There have been positive reactions to the Ambani brothers agreeing to bury their differences and establish an "overall environment of harmony, co-operation and collaboration between the two groups." Some observers say that Anil has bought peace with Mukesh as R-Power will need RIL's financial and political clout to see through the massive investments in the power sector that will yield returns only after a gestation period.

The two brothers will also need to complement each other's strengths to ensure that resources at their command find the right buyers, price and investors and not farmed out to competitors such as NTPC.

Mittal Power Moves

A spokesperson for ArcelorMittal said the company is looking to build captive power plants and mines to serve its proposed steel producing facilities.

"Such power plants are expected to be built in Jharkhand, Orissa and Karnataka, based on thermal coal linkages and gas-based plants at a later stage," the spokesman told local media. ArcelorMittal has committed to massive steel projects in Orissa, Jharkhand, both in east India and Karnataka in the south.

So far the Mittal Group has a minor presence in the power sector through LNM India Internet Ventures, which holds nearly 9 percent (value Rs5 billion) of Indiabulls Power, which is developing TPPs with 6,600 MW capacity.

Electricity generation will be Mittal's second big move in India in the energy sector --- ArcelorMittal holds 49 percent of the equity in HPCL-Mittal Energy Ltd (HMEL) that is setting up the US$4-billion refinery in Bhatinda, Punjab, which commenced operation in 1998.

In June 2007, Mittal matched the state-run fuel marketing firm Hindustan Petroleum (HPCL) equity. The 9 million ton joint venture refinery is scheduled to be completed in 2011. HMEL has announced that it intends to export the refined fuel to Pakistan.

Mittal Enhances India Presence

Last week, ArcelorMittal signed a MoU with the Karnataka government to spend nearly US$6.5 billion to build a 6 million-ton-a-year steel plant in the state, including a 750 MW power plant. The company is in talks with the State Power Corporation to supply power to the region.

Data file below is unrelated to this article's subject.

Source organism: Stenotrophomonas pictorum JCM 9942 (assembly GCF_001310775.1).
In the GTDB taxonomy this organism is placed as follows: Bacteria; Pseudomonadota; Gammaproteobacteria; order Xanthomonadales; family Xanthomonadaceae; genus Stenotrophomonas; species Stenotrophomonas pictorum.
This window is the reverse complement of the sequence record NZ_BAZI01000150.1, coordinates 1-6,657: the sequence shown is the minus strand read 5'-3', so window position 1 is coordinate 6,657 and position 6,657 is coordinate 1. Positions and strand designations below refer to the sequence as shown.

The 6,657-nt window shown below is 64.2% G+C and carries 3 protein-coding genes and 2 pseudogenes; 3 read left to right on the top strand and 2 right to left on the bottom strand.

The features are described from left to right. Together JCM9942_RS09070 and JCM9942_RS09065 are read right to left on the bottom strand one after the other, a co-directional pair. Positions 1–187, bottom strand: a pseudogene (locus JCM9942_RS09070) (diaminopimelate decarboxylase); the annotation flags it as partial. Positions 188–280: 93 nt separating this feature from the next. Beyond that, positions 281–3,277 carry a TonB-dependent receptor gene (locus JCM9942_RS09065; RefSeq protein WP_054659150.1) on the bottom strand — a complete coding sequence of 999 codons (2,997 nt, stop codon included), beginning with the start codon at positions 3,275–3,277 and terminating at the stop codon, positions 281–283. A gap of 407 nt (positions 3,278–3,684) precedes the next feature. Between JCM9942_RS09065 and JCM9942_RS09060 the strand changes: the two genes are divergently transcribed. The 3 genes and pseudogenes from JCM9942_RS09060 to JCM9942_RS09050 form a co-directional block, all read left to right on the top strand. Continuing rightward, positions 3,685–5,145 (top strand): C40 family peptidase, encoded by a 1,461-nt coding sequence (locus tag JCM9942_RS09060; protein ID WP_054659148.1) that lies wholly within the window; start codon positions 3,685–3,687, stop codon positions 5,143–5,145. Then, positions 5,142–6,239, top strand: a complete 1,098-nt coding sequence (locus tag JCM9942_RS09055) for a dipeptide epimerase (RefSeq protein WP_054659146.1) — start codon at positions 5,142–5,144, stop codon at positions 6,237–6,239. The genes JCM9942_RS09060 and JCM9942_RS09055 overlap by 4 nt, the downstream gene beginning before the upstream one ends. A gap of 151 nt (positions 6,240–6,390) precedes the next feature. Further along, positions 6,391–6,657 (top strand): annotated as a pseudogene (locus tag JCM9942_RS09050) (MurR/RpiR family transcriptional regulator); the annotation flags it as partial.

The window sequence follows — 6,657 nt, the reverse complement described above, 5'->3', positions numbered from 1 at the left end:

ArcelorMittal's Orissa and Jharkhand steel projects, with combined investment of US$20 billion, face local problems including land acquisition issues and allocation of mining leases. With Karnataka plans taking a formal shape, the company is hoping for better.

"Once we have seen progress in Karnataka ahead of other (states), we will start here first and then wait and see what is happening in other states," Mittal told local media.

Foreign Investment In Power

The Hong Kong-based CLP Holdings Ltd and US-based AES Corp are the two main foreign stakeholders in India's power generation sector. However, the moves by ArcelorMittal follow recent interest by foreign players in India's power sector despite the drawbacks.

Last month, Singapore's Sembcorp signed onto a 1,320MW power project in Andhra Pradesh along side Gayatri Projects, a Hyderabad-based infrastructure firm. Sembcorp will initially invest Rs 10.5 billion.

"This is an indication of growing interest of FDI coming to the power generation sector," said power minister Sushil Kumar Shinde, who added that he personally saw to it that Sembcorp investment went through.

The Hinduja Group also has plans to invest US$12 billion on power projects in India to develop 10,000 MW Capacity. The Hindujas are looking at options in Uttar Pradesh, Gujarat and Maharashtra. A 1,040MW power plant is already in place in the southern state of Andhra Pradesh that took 13 years to complete.

Lamenting India's need to streamline approvals to attract investors, co-chairman Gopichand Hinduja recently said in Mumbai, "To make infrastructure more appealing to foreign and domestic investors, there should be accountability at every level of the project, and a responsibility to stick to timelines."

Siddharth Srivastava is a New Delhi-based journalist. He can be reached at